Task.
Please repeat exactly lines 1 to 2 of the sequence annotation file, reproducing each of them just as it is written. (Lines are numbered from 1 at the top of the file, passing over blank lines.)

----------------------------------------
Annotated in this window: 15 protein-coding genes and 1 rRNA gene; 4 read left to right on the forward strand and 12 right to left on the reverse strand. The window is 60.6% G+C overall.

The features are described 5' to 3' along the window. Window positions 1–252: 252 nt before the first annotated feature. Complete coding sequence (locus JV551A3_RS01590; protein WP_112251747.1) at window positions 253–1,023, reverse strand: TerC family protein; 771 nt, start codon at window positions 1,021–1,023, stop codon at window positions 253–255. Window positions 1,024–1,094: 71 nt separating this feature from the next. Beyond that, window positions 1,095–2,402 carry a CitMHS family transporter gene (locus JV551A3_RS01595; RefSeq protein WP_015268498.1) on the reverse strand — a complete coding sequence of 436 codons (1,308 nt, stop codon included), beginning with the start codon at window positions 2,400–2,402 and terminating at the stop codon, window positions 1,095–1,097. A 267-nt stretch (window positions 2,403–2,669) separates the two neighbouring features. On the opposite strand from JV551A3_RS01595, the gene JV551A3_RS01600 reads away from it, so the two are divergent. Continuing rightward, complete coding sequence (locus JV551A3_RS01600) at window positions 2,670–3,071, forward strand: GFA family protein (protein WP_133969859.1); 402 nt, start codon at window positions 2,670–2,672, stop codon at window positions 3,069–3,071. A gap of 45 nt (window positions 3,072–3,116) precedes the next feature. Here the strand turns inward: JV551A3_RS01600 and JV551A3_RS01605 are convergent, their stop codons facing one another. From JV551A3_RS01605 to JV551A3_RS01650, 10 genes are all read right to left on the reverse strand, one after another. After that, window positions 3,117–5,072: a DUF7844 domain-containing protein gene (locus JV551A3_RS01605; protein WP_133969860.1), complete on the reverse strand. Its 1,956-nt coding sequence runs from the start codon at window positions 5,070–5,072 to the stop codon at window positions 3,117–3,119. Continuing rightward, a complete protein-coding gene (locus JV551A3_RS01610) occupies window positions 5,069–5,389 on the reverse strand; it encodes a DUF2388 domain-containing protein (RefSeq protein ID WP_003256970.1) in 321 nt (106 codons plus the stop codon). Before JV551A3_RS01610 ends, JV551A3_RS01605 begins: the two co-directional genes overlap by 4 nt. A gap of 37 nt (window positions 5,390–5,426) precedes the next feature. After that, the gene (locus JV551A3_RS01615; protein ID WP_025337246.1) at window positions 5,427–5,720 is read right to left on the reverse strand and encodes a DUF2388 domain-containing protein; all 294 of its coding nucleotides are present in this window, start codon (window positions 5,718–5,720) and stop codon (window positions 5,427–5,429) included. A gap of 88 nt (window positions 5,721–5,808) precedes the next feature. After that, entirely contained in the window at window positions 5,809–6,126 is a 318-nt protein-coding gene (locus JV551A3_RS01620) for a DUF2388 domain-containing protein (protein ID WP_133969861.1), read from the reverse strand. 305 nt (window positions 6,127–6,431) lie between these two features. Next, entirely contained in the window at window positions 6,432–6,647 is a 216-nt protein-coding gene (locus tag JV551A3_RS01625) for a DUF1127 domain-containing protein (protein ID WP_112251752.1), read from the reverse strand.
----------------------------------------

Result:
Annotated in this window: 15 protein-coding genes and 1 rRNA gene; 4 read left to right on the forward strand and 12 right to left on the reverse strand. The window is 60.6% G+C overall.

The features are described 5' to 3' along the window. Window positions 1–252: 252 nt before the first annotated feature. Complete coding sequence (locus JV551A3_RS01590; protein WP_112251747.1) at window positions 253–1,023, reverse strand: TerC family protein; 771 nt, start codon at window positions 1,021–1,023, stop codon at window positions 253–255. Window positions 1,024–1,094: 71 nt separating this feature from the next. Beyond that, window positions 1,095–2,402 carry a CitMHS family transporter gene (locus JV551A3_RS01595; RefSeq protein WP_015268498.1) on the reverse strand — a complete coding sequence of 436 codons (1,308 nt, stop codon included), beginning with the start codon at window positions 2,400–2,402 and terminating at the stop codon, window positions 1,095–1,097. A 267-nt stretch (window positions 2,403–2,669) separates the two neighbouring features. On the opposite strand from JV551A3_RS01595, the gene JV551A3_RS01600 reads away from it, so the two are divergent. Continuing rightward, complete coding sequence (locus JV551A3_RS01600) at window positions 2,670–3,071, forward strand: GFA family protein (protein WP_133969859.1); 402 nt, start codon at window positions 2,670–2,672, stop codon at window positions 3,069–3,071. A gap of 45 nt (window positions 3,072–3,116) precedes the next feature. Here the strand turns inward: JV551A3_RS01600 and JV551A3_RS01605 are convergent, their stop codons facing one another. From JV551A3_RS01605 to JV551A3_RS01650, 10 genes are all read right to left on the reverse strand, one after another. After that, window positions 3,117–5,072: a DUF7844 domain-containing protein gene (locus JV551A3_RS01605; protein WP_133969860.1), complete on the reverse strand. Its 1,956-nt coding sequence runs from the start codon at window positions 5,070–5,072 to the stop codon at window positions 3,117–3,119. Continuing rightward, a complete protein-coding gene (locus JV551A3_RS01610) occupies window positions 5,069–5,389 on the reverse strand; it encodes a DUF2388 domain-containing protein (RefSeq protein ID WP_003256970.1) in 321 nt (106 codons plus the stop codon). Before JV551A3_RS01610 ends, JV551A3_RS01605 begins: the two co-directional genes overlap by 4 nt. A gap of 37 nt (window positions 5,390–5,426) precedes the next feature. After that, the gene (locus JV551A3_RS01615; protein ID WP_025337246.1) at window positions 5,427–5,720 is read right to left on the reverse strand and encodes a DUF2388 domain-containing protein; all 294 of its coding nucleotides are present in this window, start codon (window positions 5,718–5,720) and stop codon (window positions 5,427–5,429) included. A gap of 88 nt (window positions 5,721–5,808) precedes the next feature. After that, entirely contained in the window at window positions 5,809–6,126 is a 318-nt protein-coding gene (locus JV551A3_RS01620) for a DUF2388 domain-containing protein (protein ID WP_133969861.1), read from the reverse strand. 305 nt (window positions 6,127–6,431) lie between these two features. Next, entirely contained in the window at window positions 6,432–6,647 is a 216-nt protein-coding gene (locus tag JV551A3_RS01625) for a DUF1127 domain-containing protein (protein ID WP_112251752.1), read from the reverse strand.